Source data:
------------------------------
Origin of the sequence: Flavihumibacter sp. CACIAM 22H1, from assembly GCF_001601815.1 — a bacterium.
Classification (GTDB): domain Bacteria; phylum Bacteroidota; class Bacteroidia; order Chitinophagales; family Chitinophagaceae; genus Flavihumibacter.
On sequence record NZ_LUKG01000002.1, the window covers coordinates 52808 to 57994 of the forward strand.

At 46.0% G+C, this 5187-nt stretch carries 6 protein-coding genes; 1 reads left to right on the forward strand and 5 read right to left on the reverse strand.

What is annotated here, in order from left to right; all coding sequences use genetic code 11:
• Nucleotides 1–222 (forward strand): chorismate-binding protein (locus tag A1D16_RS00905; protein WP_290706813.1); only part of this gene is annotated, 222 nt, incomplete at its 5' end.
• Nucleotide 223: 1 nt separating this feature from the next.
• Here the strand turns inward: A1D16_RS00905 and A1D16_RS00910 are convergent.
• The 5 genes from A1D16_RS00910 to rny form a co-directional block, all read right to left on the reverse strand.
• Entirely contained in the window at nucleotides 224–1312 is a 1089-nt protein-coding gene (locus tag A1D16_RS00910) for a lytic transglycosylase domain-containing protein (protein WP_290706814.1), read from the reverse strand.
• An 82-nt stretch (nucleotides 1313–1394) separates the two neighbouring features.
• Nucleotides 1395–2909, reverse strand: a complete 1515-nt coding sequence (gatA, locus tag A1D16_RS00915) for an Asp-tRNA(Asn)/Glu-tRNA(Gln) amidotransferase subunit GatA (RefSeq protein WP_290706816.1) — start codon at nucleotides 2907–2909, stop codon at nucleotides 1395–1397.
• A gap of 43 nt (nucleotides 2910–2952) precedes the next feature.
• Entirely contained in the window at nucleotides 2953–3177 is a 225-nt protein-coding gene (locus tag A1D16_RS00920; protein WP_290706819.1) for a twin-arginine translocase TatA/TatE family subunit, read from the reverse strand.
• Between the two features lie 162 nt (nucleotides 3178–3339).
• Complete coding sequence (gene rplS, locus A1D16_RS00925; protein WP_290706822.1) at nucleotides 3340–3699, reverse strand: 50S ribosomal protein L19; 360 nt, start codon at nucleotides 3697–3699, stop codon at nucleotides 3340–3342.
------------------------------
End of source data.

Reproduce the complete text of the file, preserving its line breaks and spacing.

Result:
Origin of the sequence: Flavihumibacter sp. CACIAM 22H1, from assembly GCF_001601815.1 — a bacterium.
Classification (GTDB): domain Bacteria; phylum Bacteroidota; class Bacteroidia; order Chitinophagales; family Chitinophagaceae; genus Flavihumibacter.
On sequence record NZ_LUKG01000002.1, the window covers coordinates 52808 to 57994 of the forward strand.

At 46.0% G+C, this 5187-nt stretch carries 6 protein-coding genes; 1 reads left to right on the forward strand and 5 read right to left on the reverse strand.

What is annotated here, in order from left to right; all coding sequences use genetic code 11:
• Nucleotides 1–222 (forward strand): chorismate-binding protein (locus tag A1D16_RS00905; protein WP_290706813.1); only part of this gene is annotated, 222 nt, incomplete at its 5' end.
• Nucleotide 223: 1 nt separating this feature from the next.
• Here the strand turns inward: A1D16_RS00905 and A1D16_RS00910 are convergent.
• The 5 genes from A1D16_RS00910 to rny form a co-directional block, all read right to left on the reverse strand.
• Entirely contained in the window at nucleotides 224–1312 is a 1089-nt protein-coding gene (locus tag A1D16_RS00910) for a lytic transglycosylase domain-containing protein (protein WP_290706814.1), read from the reverse strand.
• An 82-nt stretch (nucleotides 1313–1394) separates the two neighbouring features.
• Nucleotides 1395–2909, reverse strand: a complete 1515-nt coding sequence (gatA, locus tag A1D16_RS00915) for an Asp-tRNA(Asn)/Glu-tRNA(Gln) amidotransferase subunit GatA (RefSeq protein WP_290706816.1) — start codon at nucleotides 2907–2909, stop codon at nucleotides 1395–1397.
• A gap of 43 nt (nucleotides 2910–2952) precedes the next feature.
• Entirely contained in the window at nucleotides 2953–3177 is a 225-nt protein-coding gene (locus tag A1D16_RS00920; protein WP_290706819.1) for a twin-arginine translocase TatA/TatE family subunit, read from the reverse strand.
• Between the two features lie 162 nt (nucleotides 3178–3339).
• Complete coding sequence (gene rplS, locus A1D16_RS00925; protein WP_290706822.1) at nucleotides 3340–3699, reverse strand: 50S ribosomal protein L19; 360 nt, start codon at nucleotides 3697–3699, stop codon at nucleotides 3340–3342.